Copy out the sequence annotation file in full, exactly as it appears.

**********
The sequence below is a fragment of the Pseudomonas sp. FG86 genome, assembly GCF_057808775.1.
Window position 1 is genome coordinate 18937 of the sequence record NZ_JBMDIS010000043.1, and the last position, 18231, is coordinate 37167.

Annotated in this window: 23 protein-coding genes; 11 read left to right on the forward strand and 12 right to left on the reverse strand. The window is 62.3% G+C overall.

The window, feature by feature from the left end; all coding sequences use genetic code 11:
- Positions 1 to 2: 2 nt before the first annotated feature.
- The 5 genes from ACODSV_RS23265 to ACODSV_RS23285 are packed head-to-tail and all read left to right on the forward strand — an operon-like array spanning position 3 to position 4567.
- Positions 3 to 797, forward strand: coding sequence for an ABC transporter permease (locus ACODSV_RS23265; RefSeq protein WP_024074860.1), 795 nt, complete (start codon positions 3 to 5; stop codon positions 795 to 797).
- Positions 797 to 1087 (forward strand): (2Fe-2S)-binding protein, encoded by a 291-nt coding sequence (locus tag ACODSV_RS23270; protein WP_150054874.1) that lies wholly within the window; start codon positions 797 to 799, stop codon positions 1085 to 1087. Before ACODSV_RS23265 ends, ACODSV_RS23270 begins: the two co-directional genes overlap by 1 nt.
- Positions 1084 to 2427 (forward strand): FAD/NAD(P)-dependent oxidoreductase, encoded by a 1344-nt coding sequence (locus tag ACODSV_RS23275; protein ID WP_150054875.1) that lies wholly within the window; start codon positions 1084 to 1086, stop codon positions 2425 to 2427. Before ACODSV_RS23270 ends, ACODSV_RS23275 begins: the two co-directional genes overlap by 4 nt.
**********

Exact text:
The sequence below is a fragment of the Pseudomonas sp. FG86 genome, assembly GCF_057808775.1.
Window position 1 is genome coordinate 18937 of the sequence record NZ_JBMDIS010000043.1, and the last position, 18231, is coordinate 37167.

Annotated in this window: 23 protein-coding genes; 11 read left to right on the forward strand and 12 right to left on the reverse strand. The window is 62.3% G+C overall.

The window, feature by feature from the left end; all coding sequences use genetic code 11:
- Positions 1 to 2: 2 nt before the first annotated feature.
- The 5 genes from ACODSV_RS23265 to ACODSV_RS23285 are packed head-to-tail and all read left to right on the forward strand — an operon-like array spanning position 3 to position 4567.
- Positions 3 to 797, forward strand: coding sequence for an ABC transporter permease (locus ACODSV_RS23265; RefSeq protein WP_024074860.1), 795 nt, complete (start codon positions 3 to 5; stop codon positions 795 to 797).
- Positions 797 to 1087 (forward strand): (2Fe-2S)-binding protein, encoded by a 291-nt coding sequence (locus tag ACODSV_RS23270; protein WP_150054874.1) that lies wholly within the window; start codon positions 797 to 799, stop codon positions 1085 to 1087. Before ACODSV_RS23265 ends, ACODSV_RS23270 begins: the two co-directional genes overlap by 1 nt.
- Positions 1084 to 2427 (forward strand): FAD/NAD(P)-dependent oxidoreductase, encoded by a 1344-nt coding sequence (locus tag ACODSV_RS23275; protein ID WP_150054875.1) that lies wholly within the window; start codon positions 1084 to 1086, stop codon positions 2425 to 2427. Before ACODSV_RS23270 ends, ACODSV_RS23275 begins: the two co-directional genes overlap by 4 nt.